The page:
Research says that picking up your crying baby has a positive effect later in life
Whether or not to leave a baby to cry is often a hot topic with parents.
Some parents feel that you should pick up your baby immediately when they start to cry, others prefer letting their child 'self soothe' themselves to sleep.
It's often been debated that babies should not be left to cry themselves to sleep and that there is no such thing as spoiling a baby.
Recent research backs up this opinion and has found that not only are babies that are picked up happier than those left to cry but they also become happier and healthier adults later on in life.
A research team led by psychologist Darcia Narvaez found that babies who were treated with affection and compassion from a young age developed in to more well rounded adults than those who weren't.
Professor Narvaez worked and two colleagues, Lijuan Wang and Ying Cheng conducted the studies and are adamant that there is no such thing as 'spoiling a baby' when it comes to comforting them;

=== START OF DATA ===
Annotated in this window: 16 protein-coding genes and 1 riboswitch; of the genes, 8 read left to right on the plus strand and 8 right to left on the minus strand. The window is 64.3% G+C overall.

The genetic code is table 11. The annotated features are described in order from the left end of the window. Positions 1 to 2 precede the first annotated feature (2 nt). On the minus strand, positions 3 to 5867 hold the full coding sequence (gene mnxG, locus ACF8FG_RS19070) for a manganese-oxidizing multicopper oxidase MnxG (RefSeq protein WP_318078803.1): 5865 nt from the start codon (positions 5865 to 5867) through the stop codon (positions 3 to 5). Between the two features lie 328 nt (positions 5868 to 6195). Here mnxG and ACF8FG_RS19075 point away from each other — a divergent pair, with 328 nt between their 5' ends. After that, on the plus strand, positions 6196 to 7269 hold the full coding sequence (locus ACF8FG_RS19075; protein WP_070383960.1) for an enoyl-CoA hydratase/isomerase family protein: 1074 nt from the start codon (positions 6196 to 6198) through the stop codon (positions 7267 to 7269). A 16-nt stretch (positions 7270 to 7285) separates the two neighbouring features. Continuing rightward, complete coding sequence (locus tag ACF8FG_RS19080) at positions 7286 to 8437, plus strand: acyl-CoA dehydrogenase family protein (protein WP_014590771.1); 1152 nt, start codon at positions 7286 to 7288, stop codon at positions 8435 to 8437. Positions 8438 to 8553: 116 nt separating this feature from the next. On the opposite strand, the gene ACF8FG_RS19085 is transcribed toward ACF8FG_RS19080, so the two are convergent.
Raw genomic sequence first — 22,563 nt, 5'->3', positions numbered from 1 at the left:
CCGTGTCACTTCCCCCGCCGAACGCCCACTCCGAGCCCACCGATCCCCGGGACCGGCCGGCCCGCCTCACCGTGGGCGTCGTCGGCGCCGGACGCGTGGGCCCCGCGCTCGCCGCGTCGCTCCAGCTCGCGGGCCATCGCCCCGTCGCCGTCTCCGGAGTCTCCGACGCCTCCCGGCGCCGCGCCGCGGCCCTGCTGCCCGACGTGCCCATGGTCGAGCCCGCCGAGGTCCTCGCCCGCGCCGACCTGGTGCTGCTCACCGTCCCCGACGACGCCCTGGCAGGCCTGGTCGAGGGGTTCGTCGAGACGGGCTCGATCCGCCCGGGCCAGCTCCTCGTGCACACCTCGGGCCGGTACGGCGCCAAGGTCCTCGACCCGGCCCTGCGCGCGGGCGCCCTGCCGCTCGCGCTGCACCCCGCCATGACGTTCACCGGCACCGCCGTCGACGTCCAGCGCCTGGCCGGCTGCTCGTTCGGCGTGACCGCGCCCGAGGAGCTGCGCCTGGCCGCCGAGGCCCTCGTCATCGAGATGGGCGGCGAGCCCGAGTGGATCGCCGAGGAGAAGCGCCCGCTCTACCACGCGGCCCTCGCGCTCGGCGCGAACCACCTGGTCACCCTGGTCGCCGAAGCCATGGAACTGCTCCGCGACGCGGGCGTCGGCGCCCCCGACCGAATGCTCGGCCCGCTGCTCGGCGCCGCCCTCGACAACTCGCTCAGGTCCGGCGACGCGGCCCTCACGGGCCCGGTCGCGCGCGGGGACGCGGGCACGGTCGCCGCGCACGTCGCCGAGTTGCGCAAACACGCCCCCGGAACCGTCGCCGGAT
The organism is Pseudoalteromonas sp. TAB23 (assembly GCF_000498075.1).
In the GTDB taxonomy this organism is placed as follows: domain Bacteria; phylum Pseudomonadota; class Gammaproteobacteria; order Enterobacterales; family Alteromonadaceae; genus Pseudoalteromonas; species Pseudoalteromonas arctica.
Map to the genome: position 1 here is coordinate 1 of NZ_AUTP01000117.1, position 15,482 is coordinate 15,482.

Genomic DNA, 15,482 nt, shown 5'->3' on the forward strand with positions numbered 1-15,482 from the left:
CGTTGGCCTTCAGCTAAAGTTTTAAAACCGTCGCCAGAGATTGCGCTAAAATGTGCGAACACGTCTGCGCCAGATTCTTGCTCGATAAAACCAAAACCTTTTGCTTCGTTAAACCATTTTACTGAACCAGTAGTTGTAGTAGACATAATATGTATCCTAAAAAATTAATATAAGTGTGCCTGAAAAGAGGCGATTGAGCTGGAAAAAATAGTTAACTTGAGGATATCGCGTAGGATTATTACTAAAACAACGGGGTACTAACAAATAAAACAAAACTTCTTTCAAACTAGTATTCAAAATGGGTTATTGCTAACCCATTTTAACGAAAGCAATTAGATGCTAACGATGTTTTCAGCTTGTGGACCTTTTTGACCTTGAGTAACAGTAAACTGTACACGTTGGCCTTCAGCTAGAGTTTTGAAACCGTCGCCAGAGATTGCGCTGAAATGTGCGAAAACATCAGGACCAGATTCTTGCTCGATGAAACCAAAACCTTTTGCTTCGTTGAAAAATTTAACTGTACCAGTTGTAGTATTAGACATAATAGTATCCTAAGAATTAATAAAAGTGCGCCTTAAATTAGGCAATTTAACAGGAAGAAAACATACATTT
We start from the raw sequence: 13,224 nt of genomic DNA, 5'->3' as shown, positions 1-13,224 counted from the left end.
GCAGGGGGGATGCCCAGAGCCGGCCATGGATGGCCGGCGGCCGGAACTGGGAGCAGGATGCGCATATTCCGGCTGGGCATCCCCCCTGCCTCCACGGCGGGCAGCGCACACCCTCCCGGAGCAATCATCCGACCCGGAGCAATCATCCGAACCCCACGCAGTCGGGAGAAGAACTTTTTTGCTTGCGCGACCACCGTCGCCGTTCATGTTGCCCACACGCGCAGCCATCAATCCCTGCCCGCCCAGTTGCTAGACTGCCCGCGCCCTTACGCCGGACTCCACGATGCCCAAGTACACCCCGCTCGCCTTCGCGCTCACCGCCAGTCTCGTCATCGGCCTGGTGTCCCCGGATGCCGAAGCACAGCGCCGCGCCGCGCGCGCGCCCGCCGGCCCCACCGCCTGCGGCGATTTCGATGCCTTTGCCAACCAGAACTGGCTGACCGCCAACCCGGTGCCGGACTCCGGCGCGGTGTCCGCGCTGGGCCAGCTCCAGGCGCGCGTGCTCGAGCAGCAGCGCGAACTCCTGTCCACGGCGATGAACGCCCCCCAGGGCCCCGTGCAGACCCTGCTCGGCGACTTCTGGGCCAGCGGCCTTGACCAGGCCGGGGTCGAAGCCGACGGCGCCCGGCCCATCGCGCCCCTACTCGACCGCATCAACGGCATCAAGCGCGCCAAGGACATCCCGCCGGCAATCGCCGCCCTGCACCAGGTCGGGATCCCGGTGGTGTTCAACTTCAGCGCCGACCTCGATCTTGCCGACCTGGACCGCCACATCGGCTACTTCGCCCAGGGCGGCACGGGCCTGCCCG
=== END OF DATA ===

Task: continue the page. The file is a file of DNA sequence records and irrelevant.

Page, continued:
"Sometimes, we have parents that say, you are going to spoil the baby if you pick them up when they are feeling distressed. No, you can’t spoil a baby."
I had older releatives say similar things to me when I became a new mum. I heard a lot of 'if you picked them up all the time you'll never get any peace' and that I could 'over hold' my baby.
The truth is that babies are babies. Sometimes they get scared. They don't cry to manipulate us, they cry because we give them reassurance. When we pick them up they know that they're not alone and everything is ok.
The three professors surveyed over 600 adults about their childhoods which was published in Applied Developmental Science.
Included in the aspects of their lives that they examined were how much affectionate touch was given when they were babies, how much free play they were allowed as a child, and how much positive family time they experienced.
Not surprisingly Narvaez and her team found that adults with less anxiety and overall better mental wellbeing were given more attention as children.
"These things independently, but also added up together, predicted the adults’ mental health, so they were less depressed, less anxious, and their social capacities — they were more able to take other people’s perspective. They were better at getting along with others and being open-hearted."
It's not always easy to know what to do as a new parent when you have so many conflicting opinions being thrown at you but I think we generally have a good instinct for what we should do and if that instinct for you says to pick your baby up when they cry, go with it.